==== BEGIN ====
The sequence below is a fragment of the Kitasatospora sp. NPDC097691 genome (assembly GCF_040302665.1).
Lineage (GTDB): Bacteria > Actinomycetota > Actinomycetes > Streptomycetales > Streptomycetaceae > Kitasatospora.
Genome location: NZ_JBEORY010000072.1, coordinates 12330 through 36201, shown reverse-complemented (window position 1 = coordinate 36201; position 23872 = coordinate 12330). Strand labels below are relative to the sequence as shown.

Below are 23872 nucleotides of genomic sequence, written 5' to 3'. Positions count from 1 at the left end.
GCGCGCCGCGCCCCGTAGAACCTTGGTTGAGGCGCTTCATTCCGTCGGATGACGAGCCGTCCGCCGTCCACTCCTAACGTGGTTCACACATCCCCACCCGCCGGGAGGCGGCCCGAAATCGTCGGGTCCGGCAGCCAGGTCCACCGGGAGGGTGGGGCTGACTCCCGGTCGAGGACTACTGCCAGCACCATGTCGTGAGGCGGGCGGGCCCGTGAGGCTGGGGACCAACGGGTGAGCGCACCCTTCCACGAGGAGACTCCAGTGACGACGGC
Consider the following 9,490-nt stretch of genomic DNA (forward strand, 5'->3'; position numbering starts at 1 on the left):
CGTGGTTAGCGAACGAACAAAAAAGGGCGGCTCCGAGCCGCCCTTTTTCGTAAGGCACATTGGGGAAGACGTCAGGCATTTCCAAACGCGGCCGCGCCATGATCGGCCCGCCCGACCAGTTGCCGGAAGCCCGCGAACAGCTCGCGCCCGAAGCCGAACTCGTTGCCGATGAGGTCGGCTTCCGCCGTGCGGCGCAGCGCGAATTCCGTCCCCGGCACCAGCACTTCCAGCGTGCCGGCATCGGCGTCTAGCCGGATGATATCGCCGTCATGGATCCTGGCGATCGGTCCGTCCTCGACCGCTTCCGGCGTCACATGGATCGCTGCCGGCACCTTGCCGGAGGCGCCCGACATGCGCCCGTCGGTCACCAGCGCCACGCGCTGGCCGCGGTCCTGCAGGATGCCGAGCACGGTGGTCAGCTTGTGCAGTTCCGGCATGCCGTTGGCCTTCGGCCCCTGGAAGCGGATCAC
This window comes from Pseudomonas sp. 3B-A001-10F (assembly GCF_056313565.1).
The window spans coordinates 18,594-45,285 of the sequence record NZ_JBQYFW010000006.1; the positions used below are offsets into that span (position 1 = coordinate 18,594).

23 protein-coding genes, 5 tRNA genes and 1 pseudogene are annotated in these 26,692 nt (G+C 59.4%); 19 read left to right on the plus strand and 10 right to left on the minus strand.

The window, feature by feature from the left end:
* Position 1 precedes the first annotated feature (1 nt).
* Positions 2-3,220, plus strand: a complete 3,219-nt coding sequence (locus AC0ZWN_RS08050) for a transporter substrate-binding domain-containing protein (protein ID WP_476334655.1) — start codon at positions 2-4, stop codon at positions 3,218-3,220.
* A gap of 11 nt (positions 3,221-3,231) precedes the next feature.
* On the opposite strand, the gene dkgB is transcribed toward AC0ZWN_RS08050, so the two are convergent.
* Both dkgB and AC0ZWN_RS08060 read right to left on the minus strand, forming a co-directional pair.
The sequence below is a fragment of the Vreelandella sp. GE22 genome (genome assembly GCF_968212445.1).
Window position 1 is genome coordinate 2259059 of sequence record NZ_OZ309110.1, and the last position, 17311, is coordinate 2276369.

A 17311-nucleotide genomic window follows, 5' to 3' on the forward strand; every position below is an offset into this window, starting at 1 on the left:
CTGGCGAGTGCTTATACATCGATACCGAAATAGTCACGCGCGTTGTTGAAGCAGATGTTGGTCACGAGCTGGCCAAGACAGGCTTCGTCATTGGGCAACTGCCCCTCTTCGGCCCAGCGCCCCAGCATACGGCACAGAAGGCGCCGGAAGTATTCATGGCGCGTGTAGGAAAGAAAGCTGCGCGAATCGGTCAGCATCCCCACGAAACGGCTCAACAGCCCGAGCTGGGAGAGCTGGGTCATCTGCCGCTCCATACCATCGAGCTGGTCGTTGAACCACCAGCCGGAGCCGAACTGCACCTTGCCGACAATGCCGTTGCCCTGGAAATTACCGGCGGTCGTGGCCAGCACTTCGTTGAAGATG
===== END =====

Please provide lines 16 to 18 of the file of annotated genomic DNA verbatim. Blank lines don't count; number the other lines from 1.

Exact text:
* Both dkgB and AC0ZWN_RS08060 read right to left on the minus strand, forming a co-directional pair.
The sequence below is a fragment of the Vreelandella sp. GE22 genome (genome assembly GCF_968212445.1).
Window position 1 is genome coordinate 2259059 of sequence record NZ_OZ309110.1, and the last position, 17311, is coordinate 2276369.